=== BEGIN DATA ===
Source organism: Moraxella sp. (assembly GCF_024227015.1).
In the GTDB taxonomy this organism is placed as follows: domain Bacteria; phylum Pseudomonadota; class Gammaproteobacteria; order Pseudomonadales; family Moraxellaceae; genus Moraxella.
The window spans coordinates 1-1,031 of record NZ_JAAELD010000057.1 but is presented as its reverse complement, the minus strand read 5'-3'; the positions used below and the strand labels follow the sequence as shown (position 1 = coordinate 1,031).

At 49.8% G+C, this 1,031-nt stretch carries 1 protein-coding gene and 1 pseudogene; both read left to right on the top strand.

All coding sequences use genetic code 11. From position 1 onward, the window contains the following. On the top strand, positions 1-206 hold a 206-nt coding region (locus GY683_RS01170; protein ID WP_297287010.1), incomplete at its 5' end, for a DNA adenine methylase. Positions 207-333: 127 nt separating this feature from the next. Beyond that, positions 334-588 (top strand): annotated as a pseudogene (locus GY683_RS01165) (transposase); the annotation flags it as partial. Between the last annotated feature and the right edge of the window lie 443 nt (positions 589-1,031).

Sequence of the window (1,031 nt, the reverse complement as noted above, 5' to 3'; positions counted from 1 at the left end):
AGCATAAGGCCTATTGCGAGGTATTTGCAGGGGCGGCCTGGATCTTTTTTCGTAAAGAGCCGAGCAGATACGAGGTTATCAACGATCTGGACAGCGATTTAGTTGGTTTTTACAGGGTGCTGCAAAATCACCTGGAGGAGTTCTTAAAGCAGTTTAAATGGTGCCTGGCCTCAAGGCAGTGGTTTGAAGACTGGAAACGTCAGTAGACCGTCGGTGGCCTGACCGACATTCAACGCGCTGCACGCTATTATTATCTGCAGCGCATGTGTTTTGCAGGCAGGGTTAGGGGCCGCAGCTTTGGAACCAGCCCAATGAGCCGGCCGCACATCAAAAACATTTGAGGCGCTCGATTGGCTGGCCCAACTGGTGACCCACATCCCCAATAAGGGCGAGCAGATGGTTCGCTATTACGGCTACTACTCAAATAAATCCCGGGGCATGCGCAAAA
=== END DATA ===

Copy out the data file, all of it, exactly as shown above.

Source organism: Moraxella sp. (assembly GCF_024227015.1).
In the GTDB taxonomy this organism is placed as follows: domain Bacteria; phylum Pseudomonadota; class Gammaproteobacteria; order Pseudomonadales; family Moraxellaceae; genus Moraxella.
The window spans coordinates 1-1,031 of record NZ_JAAELD010000057.1 but is presented as its reverse complement, the minus strand read 5'-3'; the positions used below and the strand labels follow the sequence as shown (position 1 = coordinate 1,031).

At 49.8% G+C, this 1,031-nt stretch carries 1 protein-coding gene and 1 pseudogene; both read left to right on the top strand.

All coding sequences use genetic code 11. From position 1 onward, the window contains the following. On the top strand, positions 1-206 hold a 206-nt coding region (locus GY683_RS01170; protein ID WP_297287010.1), incomplete at its 5' end, for a DNA adenine methylase. Positions 207-333: 127 nt separating this feature from the next. Beyond that, positions 334-588 (top strand): annotated as a pseudogene (locus GY683_RS01165) (transposase); the annotation flags it as partial. Between the last annotated feature and the right edge of the window lie 443 nt (positions 589-1,031).

Sequence of the window (1,031 nt, the reverse complement as noted above, 5' to 3'; positions counted from 1 at the left end):
AGCATAAGGCCTATTGCGAGGTATTTGCAGGGGCGGCCTGGATCTTTTTTCGTAAAGAGCCGAGCAGATACGAGGTTATCAACGATCTGGACAGCGATTTAGTTGGTTTTTACAGGGTGCTGCAAAATCACCTGGAGGAGTTCTTAAAGCAGTTTAAATGGTGCCTGGCCTCAAGGCAGTGGTTTGAAGACTGGAAACGTCAGTAGACCGTCGGTGGCCTGACCGACATTCAACGCGCTGCACGCTATTATTATCTGCAGCGCATGTGTTTTGCAGGCAGGGTTAGGGGCCGCAGCTTTGGAACCAGCCCAATGAGCCGGCCGCACATCAAAAACATTTGAGGCGCTCGATTGGCTGGCCCAACTGGTGACCCACATCCCCAATAAGGGCGAGCAGATGGTTCGCTATTACGGCTACTACTCAAATAAATCCCGGGGCATGCGCAAAA